Peter Josep Snep still talks at schools about the horrors he experienced at Sachsenhausen concentration camp, but 65 years after its liberation he is one of a dwindling number of survivors.
“The schoolteachers tell me that normally the kids won’t keep still for five minutes,” the frail 89-year-old Dutchman says. “When I tell them my story, they don’t make a peep for an hour.”
Although not an extermination camp devoted to murder on an industrial scale, all of which were outside Germany in Nazi-occupied Eastern Europe, concentration camps such as Sachsenhausen were still places of unspeakable horror.
Just north of Berlin, it covered an area the size of 800 football pitches, imprisoning 200,000 real or imagined opponents of Nazism from within Germany and all over Europe between 1936 and 1945.
Snep made it out, shipped back home where he went into hiding, but tens of thousands of others were not so lucky, dying from hunger, disease, worked to death or murdered in cold blood, or on a forced “death march” in April 1945.
“I can’t believe I’m sitting here today,” Snep, holding back tears, said this month, one of around 300 survivors attending ceremonies marking 65 years since Sachsenhausen’s liberation.
Other concentration camps on German soil like Ravensbrück, Buchenwald and Bergen-Belsen have also been marking the anniversary of their liberation. Dachau near Munich in southern Germany does so on May 2.
People like Snep are a vital tool to ensure that Germany’s dark past is not forgotten, particularly for schoolchildren, achieving what text books fail to do – making history come alive.
“Listening to a survivor is something really special, it’s incomparable,” said Robert Sigel, a teacher at a grammar school in Weimar, a city in central Germany proud of its cultural heritage that the Buchenwald camp, high up on a hill, overlooks.
“Pupils ask questions, basic moral questions that are important for young people, like what would I have done, and why did no one help,” Sigel, who is involved in government efforts to coordinate the teaching of Nazi history, told Berlin’s Inforadio.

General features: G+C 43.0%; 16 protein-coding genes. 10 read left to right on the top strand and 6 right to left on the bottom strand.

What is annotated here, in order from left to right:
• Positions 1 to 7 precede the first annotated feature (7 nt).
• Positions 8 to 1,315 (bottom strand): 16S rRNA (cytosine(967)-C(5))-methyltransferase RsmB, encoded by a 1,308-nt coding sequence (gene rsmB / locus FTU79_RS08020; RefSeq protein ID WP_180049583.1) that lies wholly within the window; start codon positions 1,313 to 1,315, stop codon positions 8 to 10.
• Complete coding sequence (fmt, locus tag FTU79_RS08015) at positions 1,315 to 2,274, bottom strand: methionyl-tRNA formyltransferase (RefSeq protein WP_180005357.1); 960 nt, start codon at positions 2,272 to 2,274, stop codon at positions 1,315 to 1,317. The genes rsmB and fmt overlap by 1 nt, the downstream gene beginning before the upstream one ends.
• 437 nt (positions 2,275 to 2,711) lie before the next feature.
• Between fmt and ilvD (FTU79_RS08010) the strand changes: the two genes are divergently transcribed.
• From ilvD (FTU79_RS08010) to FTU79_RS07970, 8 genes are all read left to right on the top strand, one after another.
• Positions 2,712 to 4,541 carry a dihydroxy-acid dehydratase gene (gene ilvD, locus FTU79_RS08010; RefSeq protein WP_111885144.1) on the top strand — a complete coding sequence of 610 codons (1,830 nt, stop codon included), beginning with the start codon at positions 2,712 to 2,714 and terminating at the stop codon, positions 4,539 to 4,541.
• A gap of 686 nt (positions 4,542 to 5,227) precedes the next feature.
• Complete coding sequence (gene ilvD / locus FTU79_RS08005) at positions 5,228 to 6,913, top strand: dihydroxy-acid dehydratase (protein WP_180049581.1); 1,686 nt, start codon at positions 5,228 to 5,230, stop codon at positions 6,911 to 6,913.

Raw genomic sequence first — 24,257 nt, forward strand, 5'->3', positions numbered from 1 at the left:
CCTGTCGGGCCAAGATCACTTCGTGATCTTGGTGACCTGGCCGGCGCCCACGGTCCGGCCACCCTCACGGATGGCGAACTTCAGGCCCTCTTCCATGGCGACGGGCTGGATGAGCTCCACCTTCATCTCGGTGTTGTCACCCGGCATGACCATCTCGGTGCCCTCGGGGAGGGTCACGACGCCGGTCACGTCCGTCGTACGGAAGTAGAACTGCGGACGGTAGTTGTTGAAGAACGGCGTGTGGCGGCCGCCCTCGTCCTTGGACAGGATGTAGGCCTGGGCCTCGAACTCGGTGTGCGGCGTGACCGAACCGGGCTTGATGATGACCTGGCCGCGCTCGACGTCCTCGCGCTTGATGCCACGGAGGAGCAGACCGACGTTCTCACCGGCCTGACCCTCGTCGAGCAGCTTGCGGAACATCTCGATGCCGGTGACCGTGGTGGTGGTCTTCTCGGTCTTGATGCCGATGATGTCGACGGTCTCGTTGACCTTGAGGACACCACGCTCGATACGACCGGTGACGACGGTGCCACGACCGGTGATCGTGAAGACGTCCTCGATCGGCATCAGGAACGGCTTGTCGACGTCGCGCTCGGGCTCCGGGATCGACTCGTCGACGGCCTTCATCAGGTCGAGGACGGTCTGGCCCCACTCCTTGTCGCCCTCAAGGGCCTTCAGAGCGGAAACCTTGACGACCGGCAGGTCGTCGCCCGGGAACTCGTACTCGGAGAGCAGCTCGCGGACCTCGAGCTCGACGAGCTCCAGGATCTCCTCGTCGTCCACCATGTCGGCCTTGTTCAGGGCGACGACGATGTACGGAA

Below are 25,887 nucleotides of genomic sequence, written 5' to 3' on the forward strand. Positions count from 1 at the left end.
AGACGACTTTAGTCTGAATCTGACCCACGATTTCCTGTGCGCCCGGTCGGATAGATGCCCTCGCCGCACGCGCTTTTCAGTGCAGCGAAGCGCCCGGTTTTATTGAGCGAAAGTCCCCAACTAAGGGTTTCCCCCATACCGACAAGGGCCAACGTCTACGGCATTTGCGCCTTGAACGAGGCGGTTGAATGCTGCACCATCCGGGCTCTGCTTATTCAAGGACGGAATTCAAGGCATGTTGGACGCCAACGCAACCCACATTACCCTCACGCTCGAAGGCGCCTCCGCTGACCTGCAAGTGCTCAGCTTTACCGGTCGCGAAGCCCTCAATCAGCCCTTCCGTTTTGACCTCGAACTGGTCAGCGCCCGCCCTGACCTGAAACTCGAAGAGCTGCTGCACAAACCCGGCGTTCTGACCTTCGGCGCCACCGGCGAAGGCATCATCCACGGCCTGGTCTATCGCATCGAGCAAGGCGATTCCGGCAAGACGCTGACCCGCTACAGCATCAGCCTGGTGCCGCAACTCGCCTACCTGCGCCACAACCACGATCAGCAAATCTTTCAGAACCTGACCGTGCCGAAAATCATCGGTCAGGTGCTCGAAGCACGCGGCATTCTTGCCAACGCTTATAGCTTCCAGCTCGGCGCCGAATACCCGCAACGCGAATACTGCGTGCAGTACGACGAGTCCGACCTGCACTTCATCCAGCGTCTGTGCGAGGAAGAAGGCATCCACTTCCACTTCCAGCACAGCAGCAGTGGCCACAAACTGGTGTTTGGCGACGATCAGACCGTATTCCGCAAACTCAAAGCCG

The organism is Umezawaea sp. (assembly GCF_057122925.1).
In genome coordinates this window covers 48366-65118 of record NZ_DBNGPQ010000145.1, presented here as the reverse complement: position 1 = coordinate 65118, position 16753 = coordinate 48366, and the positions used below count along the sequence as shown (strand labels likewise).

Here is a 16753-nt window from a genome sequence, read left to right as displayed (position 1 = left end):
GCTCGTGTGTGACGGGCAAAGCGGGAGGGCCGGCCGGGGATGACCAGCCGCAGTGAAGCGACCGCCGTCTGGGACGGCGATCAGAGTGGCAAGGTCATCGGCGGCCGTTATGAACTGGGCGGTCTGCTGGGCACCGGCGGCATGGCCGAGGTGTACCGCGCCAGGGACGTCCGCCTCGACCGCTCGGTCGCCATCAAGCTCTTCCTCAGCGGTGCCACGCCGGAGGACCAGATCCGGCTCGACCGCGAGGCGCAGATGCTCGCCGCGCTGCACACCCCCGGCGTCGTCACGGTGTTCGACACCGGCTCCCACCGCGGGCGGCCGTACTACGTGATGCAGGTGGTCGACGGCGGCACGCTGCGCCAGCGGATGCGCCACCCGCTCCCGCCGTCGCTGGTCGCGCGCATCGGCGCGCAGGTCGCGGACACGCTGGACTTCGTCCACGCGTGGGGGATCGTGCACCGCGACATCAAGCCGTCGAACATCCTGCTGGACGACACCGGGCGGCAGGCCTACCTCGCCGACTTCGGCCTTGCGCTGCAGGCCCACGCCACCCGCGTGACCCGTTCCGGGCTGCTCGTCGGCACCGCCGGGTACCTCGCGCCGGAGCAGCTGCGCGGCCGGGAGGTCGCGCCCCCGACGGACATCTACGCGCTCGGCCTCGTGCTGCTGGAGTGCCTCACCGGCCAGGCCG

But prospects indicate that interest will remain high once camp survivors are no longer around.
Buchenwald, for example, has seen visitor numbers rocket from around 130,000 two decades ago to around half a million last year. Sachsenhausen’s visitor numbers have grown from 168,000 to 400,000 in the same period.
Dachau last year opened a new centre to accommodate its 800,000 annual visitors from all around the world. Neuengamme near Hamburg has also just got a makeover, while Sachsenhausen too is expanding its offering.
Instrumental in this has been millions of euros in government money in recent years to patch up the crumbling camps and provide more exhibits to inform visitors – something which is a relatively recent phenomenon.
“Since the voices of witnesses will one day be silent, it is essential that memories of the past are kept alive, particularly at memorials and museums, so that our historical responsibility is firmly anchored in the conscience of future generations,” Culture Minister Bernd Neumann said this month.
According to Günter Morsch, director of the body in charge of Sachsenhausen and Ravensbrück, it was only after the unification of East and West Germany in 1990 that the camps were “discovered” as a way to keep memories alive.
Buchenwald, Ravensbrück and Sachsenhausen had all been in East Germany. After 1990 the government moved to transform places “instrumentalised” for communist propaganda into historical sites, Morsch said.
This process attracted international interest and then sparked efforts by camps in former West Germany like Bergen-Belsen and Dachau to improve, and for the government to assume more responsibility for their upkeep.
“In Flossenbürg (in former West Germany, near the Czech border) there was nothing, I can remember. You went there, slotted five deutschmarks into a machine and got a brochure,” Morsch says. “Dachau was run by the Bavarian department for castles, gardens and lakes.”
The result is that the former camps are chilling places.
At Sachsenhausen visitors can see a cellar where corpses awaited incineration, the remains of a small gas chamber and execution area where 13,000 Soviet prisoners of war were murdered in 10 weeks, as well as exhibits on medical experiments and partially reconstructed prison huts.
Another is one that brings back personal memories for Snep, the area where he, his father and around 100 other emaciated prisoners were forced to march all day, every day, on different surfaces in order to test German boots.
“The ‘shoe commando’ was basically a death sentence,” Snep remembers. “If you collapsed you got the ‘Genickschuss’,” shot in the back of the neck by an SS guard.
“Every day 10 or 12 didn’t make it.”